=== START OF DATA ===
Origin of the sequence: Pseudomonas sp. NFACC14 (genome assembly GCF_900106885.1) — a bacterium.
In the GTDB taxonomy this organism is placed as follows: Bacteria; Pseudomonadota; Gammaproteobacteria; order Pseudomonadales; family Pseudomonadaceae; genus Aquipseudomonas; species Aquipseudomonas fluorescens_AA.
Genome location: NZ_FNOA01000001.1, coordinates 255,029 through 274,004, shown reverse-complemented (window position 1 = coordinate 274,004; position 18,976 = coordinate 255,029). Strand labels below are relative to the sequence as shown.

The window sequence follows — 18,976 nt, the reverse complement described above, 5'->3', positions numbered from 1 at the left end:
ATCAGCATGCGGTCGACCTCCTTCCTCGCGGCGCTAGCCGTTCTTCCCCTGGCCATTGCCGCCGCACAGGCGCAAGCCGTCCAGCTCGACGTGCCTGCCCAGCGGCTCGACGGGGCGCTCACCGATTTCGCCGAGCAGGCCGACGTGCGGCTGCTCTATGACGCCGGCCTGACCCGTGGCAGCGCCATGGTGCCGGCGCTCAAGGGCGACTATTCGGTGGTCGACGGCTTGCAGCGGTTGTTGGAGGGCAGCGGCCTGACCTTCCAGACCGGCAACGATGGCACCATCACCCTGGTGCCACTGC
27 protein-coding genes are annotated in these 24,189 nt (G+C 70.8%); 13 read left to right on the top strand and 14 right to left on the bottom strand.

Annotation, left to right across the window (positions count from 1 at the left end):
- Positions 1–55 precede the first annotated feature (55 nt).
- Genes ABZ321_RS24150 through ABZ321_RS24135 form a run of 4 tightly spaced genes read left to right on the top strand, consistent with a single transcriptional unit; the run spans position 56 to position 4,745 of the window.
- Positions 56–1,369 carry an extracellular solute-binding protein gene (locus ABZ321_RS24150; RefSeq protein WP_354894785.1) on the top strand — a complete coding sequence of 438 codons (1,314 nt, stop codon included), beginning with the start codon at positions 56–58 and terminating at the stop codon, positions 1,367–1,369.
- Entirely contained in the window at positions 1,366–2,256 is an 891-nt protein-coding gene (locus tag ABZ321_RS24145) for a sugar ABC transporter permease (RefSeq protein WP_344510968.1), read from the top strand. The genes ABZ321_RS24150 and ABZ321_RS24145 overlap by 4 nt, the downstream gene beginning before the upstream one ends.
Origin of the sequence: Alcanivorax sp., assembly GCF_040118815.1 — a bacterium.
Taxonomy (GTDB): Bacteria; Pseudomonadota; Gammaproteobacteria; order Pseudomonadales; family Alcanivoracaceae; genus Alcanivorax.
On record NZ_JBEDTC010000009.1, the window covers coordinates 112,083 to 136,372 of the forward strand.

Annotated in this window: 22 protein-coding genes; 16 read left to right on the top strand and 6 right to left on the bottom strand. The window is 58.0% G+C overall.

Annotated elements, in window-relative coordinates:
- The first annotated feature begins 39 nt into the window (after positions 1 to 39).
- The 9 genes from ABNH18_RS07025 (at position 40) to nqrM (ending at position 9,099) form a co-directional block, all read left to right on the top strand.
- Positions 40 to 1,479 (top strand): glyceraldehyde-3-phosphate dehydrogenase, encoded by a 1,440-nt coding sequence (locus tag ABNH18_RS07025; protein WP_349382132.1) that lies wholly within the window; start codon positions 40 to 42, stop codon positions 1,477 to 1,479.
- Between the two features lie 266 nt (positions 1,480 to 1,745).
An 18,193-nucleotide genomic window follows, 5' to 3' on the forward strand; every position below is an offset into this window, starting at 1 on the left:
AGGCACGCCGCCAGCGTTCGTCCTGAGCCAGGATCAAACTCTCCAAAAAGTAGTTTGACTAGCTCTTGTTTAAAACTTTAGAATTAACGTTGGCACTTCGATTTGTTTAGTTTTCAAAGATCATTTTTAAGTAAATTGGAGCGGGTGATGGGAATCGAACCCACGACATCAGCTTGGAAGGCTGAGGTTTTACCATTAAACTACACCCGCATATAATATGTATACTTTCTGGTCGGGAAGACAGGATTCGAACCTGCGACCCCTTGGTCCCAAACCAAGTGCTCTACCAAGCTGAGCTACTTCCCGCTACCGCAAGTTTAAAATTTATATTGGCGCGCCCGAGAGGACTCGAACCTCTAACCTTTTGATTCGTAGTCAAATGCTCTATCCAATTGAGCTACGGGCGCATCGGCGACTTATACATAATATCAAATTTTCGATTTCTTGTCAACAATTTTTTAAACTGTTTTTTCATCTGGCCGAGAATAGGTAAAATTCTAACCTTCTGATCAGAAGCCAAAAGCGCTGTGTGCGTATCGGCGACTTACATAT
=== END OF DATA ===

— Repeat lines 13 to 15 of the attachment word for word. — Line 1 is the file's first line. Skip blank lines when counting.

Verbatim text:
Taxonomy (GTDB): Bacteria; Pseudomonadota; Gammaproteobacteria; order Pseudomonadales; family Alcanivoracaceae; genus Alcanivorax.
On record NZ_JBEDTC010000009.1, the window covers coordinates 112,083 to 136,372 of the forward strand.

Annotated in this window: 22 protein-coding genes; 16 read left to right on the top strand and 6 right to left on the bottom strand. The window is 58.0% G+C overall.